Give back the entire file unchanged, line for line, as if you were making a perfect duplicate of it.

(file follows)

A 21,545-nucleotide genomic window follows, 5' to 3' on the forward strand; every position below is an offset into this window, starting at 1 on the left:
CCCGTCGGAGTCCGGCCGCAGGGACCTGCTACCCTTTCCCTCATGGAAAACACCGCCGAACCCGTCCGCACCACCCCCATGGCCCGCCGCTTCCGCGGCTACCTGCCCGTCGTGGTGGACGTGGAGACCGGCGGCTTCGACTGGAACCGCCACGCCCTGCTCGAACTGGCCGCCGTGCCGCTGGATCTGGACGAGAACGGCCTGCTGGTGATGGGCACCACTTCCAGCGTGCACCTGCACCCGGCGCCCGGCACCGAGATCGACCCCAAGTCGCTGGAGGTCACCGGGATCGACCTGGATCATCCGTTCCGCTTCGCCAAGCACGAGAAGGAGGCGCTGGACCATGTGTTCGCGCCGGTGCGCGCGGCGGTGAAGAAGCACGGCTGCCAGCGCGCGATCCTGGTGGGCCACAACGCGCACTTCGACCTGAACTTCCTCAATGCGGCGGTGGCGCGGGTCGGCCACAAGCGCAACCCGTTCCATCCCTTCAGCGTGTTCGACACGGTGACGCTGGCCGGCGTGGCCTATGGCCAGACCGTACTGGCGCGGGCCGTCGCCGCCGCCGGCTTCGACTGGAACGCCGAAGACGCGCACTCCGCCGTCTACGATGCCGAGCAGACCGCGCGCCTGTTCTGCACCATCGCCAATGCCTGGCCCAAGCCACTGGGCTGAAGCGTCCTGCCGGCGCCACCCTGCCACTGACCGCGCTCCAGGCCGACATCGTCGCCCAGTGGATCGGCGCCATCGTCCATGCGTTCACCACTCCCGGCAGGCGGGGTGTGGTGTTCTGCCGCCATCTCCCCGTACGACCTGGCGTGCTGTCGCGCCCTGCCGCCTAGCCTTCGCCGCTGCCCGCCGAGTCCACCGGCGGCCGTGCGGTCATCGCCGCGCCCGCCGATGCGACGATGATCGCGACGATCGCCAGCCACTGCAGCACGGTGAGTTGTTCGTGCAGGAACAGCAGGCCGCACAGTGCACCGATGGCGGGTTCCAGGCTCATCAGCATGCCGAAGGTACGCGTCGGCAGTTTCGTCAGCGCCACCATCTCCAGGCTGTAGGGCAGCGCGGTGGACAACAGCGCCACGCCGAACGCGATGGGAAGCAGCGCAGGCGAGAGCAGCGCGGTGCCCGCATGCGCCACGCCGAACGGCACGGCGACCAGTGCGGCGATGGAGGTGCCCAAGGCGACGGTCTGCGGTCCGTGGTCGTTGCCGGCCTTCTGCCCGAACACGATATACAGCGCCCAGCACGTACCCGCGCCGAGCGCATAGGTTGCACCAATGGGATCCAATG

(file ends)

A 21,545-nucleotide genomic window follows, 5' to 3' on the forward strand; every position below is an offset into this window, starting at 1 on the left:
CCCGTCGGAGTCCGGCCGCAGGGACCTGCTACCCTTTCCCTCATGGAAAACACCGCCGAACCCGTCCGCACCACCCCCATGGCCCGCCGCTTCCGCGGCTACCTGCCCGTCGTGGTGGACGTGGAGACCGGCGGCTTCGACTGGAACCGCCACGCCCTGCTCGAACTGGCCGCCGTGCCGCTGGATCTGGACGAGAACGGCCTGCTGGTGATGGGCACCACTTCCAGCGTGCACCTGCACCCGGCGCCCGGCACCGAGATCGACCCCAAGTCGCTGGAGGTCACCGGGATCGACCTGGATCATCCGTTCCGCTTCGCCAAGCACGAGAAGGAGGCGCTGGACCATGTGTTCGCGCCGGTGCGCGCGGCGGTGAAGAAGCACGGCTGCCAGCGCGCGATCCTGGTGGGCCACAACGCGCACTTCGACCTGAACTTCCTCAATGCGGCGGTGGCGCGGGTCGGCCACAAGCGCAACCCGTTCCATCCCTTCAGCGTGTTCGACACGGTGACGCTGGCCGGCGTGGCCTATGGCCAGACCGTACTGGCGCGGGCCGTCGCCGCCGCCGGCTTCGACTGGAACGCCGAAGACGCGCACTCCGCCGTCTACGATGCCGAGCAGACCGCGCGCCTGTTCTGCACCATCGCCAATGCCTGGCCCAAGCCACTGGGCTGAAGCGTCCTGCCGGCGCCACCCTGCCACTGACCGCGCTCCAGGCCGACATCGTCGCCCAGTGGATCGGCGCCATCGTCCATGCGTTCACCACTCCCGGCAGGCGGGGTGTGGTGTTCTGCCGCCATCTCCCCGTACGACCTGGCGTGCTGTCGCGCCCTGCCGCCTAGCCTTCGCCGCTGCCCGCCGAGTCCACCGGCGGCCGTGCGGTCATCGCCGCGCCCGCCGATGCGACGATGATCGCGACGATCGCCAGCCACTGCAGCACGGTGAGTTGTTCGTGCAGGAACAGCAGGCCGCACAGTGCACCGATGGCGGGTTCCAGGCTCATCAGCATGCCGAAGGTACGCGTCGGCAGTTTCGTCAGCGCCACCATCTCCAGGCTGTAGGGCAGCGCGGTGGACAACAGCGCCACGCCGAACGCGATGGGAAGCAGCGCAGGCGAGAGCAGCGCGGTGCCCGCATGCGCCACGCCGAACGGCACGGCGACCAGTGCGGCGATGGAGGTGCCCAAGGCGACGGTCTGCGGTCCGTGGTCGTTGCCGGCCTTCTGCCCGAACACGATATACAGCGCCCAGCACGTACCCGCGCCGAGCGCATAGGTTGCACCAATGGGATCCAATG